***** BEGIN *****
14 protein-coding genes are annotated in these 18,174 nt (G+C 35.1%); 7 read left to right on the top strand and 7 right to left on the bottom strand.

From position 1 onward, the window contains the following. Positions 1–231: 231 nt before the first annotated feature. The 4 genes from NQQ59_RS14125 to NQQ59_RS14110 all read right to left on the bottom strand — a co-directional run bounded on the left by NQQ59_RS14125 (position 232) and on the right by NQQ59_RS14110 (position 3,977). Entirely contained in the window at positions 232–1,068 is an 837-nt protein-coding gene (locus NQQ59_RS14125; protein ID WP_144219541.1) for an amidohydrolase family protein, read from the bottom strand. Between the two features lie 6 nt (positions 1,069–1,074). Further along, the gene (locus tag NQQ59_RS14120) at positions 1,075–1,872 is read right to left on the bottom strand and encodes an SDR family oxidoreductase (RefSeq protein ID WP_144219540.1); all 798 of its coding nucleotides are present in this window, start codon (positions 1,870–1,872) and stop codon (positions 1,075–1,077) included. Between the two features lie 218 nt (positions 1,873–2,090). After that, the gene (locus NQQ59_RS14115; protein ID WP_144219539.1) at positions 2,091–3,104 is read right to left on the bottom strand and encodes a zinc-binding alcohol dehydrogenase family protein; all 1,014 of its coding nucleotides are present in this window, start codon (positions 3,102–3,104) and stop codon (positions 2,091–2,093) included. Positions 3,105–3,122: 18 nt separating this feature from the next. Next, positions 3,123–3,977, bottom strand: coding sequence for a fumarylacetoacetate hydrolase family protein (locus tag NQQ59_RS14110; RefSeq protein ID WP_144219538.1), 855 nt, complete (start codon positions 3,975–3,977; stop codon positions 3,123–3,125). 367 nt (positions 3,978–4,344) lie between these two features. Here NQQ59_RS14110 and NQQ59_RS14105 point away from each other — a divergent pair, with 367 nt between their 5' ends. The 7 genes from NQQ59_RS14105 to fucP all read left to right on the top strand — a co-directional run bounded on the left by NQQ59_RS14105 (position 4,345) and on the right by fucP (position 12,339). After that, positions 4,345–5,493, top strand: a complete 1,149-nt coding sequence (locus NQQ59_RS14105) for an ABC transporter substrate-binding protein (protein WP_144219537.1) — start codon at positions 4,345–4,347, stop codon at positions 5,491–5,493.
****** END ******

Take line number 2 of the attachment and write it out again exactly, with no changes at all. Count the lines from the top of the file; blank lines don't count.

From position 1 onward, the window contains the following. Positions 1–231: 231 nt before the first annotated feature. The 4 genes from NQQ59_RS14125 to NQQ59_RS14110 all read right to left on the bottom strand — a co-directional run bounded on the left by NQQ59_RS14125 (position 232) and on the right by NQQ59_RS14110 (position 3,977). Entirely contained in the window at positions 232–1,068 is an 837-nt protein-coding gene (locus NQQ59_RS14125; protein ID WP_144219541.1) for an amidohydrolase family protein, read from the bottom strand. Between the two features lie 6 nt (positions 1,069–1,074). Further along, the gene (locus tag NQQ59_RS14120) at positions 1,075–1,872 is read right to left on the bottom strand and encodes an SDR family oxidoreductase (RefSeq protein ID WP_144219540.1); all 798 of its coding nucleotides are present in this window, start codon (positions 1,870–1,872) and stop codon (positions 1,075–1,077) included. Between the two features lie 218 nt (positions 1,873–2,090). After that, the gene (locus NQQ59_RS14115; protein ID WP_144219539.1) at positions 2,091–3,104 is read right to left on the bottom strand and encodes a zinc-binding alcohol dehydrogenase family protein; all 1,014 of its coding nucleotides are present in this window, start codon (positions 3,102–3,104) and stop codon (positions 2,091–2,093) included. Positions 3,105–3,122: 18 nt separating this feature from the next. Next, positions 3,123–3,977, bottom strand: coding sequence for a fumarylacetoacetate hydrolase family protein (locus tag NQQ59_RS14110; RefSeq protein ID WP_144219538.1), 855 nt, complete (start codon positions 3,975–3,977; stop codon positions 3,123–3,125). 367 nt (positions 3,978–4,344) lie between these two features. Here NQQ59_RS14110 and NQQ59_RS14105 point away from each other — a divergent pair, with 367 nt between their 5' ends. The 7 genes from NQQ59_RS14105 to fucP all read left to right on the top strand — a co-directional run bounded on the left by NQQ59_RS14105 (position 4,345) and on the right by fucP (position 12,339). After that, positions 4,345–5,493, top strand: a complete 1,149-nt coding sequence (locus NQQ59_RS14105) for an ABC transporter substrate-binding protein (protein WP_144219537.1) — start codon at positions 4,345–4,347, stop codon at positions 5,491–5,493.